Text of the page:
4. Obligation of the company-
The company is required to give its members notice of the resolution within seven days of receiving the notice, excluding the day of dispatch of the notice and the day of the meeting. This notice must be given in the same manner as any other general meeting notice. If giving the notice to the members in this manner is not feasible, the notice shall be published in English in an English newspaper and in vernacular language in a vernacular newspaper with wide circulation in the State where the company's registered office is located. Furthermore, such notice shall be posted on the company's website if one exists. The notice must be published at least seven days before the meeting, excluding the day of publication and the conference itself.
5. Punishment and Compoundability-
5.1 Contravention of section: There are no penalties specified in this section for violating it. As a result, section 450 of the Act will apply.
As a result, the penalty for a contravention is a fine of up to Rs. Ten thousand for the company and every officer of the company who is in default, with a fine of rupees 1,000 for each day of infringement if the contravention continues.
5.2 Contravention of rules: According to rule 30 of the Companies (Management and Administration) Rules, 2014, a violation of the rules made under this section can result in a fine of up to Rs.5,000 for the company and every officer of the company who is in default, with a fine of Rs. 500 for each day of contravention. Section 441 of the Act allows for compounding offenses committed under this section and rule.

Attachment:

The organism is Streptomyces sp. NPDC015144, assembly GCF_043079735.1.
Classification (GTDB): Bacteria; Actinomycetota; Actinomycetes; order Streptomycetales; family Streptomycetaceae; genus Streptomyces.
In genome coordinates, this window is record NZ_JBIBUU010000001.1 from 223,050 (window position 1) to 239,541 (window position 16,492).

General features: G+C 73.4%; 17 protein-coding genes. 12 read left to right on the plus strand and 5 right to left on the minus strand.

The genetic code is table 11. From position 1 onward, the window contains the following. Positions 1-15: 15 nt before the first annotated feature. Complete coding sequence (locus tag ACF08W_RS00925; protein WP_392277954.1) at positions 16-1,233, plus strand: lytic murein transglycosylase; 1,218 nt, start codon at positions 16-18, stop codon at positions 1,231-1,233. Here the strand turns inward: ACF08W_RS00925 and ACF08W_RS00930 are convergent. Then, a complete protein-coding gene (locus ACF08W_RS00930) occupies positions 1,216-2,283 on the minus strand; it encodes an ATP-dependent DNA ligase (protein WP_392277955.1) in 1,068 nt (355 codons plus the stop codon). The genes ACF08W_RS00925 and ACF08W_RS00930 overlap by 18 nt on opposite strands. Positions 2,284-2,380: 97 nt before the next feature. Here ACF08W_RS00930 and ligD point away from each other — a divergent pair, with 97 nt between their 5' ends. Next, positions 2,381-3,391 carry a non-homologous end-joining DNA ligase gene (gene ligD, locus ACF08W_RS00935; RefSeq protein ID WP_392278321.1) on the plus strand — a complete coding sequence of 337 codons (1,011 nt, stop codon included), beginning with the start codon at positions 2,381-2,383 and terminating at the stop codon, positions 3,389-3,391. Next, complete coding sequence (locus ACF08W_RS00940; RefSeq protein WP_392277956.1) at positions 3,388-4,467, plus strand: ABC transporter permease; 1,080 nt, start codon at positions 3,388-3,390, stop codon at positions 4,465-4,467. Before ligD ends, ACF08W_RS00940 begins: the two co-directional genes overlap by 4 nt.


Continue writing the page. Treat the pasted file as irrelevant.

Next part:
Section 116: Resolutions Passed at Adjourned Meetings
Introduction- According to rule 30 of the Companies (Management and Administration) Rules, 2014, a violation of the rules made under this section can result in a fine of up to Rs.5,000 for the company and every officer of the company who is in default, with a fine of Rs. 500 for each day of contravention. Section 441 of the Act allows for compounding offenses committed under this section and rule.
Purpose of Section 116- This section is concise and states that a resolution passed at an adjourned meeting of a company, holders of any class of shares in a company, or the Board of directors of a company is treated as passed on the day it was passed, not on any earlier date.
Situation Before Enactment of Section 116- This section corresponds to Section 191 of the 1956 Act (Resolutions passed at adjourned meetings). The Act of 2013 has not resulted in any changes.
Application of Section 116- This section applies whenever a resolution is passed at an adjourned meeting. This section establishes the basis on which the company will be said to have approved this resolution.
Conclusion- This is a short but important section that clarifies the status of a resolution passed at an adjourned meeting, allowing the resolution to have a greater impact on the company's and shareholders' best interests.